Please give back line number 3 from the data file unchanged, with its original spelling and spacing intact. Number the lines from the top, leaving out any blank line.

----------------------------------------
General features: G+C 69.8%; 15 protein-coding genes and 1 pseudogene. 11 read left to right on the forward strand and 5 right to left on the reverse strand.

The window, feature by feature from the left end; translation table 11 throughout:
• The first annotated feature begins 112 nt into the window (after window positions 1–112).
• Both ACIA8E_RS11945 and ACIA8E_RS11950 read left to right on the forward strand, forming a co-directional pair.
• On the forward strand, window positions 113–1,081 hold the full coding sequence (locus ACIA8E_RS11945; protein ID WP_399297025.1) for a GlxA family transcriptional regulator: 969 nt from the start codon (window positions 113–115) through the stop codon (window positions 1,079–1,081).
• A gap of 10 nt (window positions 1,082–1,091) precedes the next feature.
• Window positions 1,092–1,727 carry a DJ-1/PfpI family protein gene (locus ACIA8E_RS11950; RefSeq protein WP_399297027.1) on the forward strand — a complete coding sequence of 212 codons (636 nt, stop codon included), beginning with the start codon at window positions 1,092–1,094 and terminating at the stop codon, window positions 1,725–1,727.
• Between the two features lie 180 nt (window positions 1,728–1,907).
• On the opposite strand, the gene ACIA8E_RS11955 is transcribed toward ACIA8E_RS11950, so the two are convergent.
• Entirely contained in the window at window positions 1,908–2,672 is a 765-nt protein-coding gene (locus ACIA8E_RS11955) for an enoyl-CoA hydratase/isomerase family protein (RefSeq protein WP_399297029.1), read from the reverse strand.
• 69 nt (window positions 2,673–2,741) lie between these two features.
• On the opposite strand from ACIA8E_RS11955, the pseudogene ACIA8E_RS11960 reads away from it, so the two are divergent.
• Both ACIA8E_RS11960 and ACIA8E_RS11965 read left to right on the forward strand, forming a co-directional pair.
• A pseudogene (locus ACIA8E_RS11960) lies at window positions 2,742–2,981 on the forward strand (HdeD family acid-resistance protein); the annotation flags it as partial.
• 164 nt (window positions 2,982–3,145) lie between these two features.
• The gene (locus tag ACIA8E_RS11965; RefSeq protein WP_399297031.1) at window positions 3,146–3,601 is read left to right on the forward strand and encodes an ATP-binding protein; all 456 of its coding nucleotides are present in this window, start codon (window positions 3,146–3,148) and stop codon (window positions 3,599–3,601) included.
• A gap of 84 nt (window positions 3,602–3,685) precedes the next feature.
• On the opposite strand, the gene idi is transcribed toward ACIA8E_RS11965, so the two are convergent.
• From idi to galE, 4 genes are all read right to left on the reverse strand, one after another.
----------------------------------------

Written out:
• The first annotated feature begins 112 nt into the window (after window positions 1–112).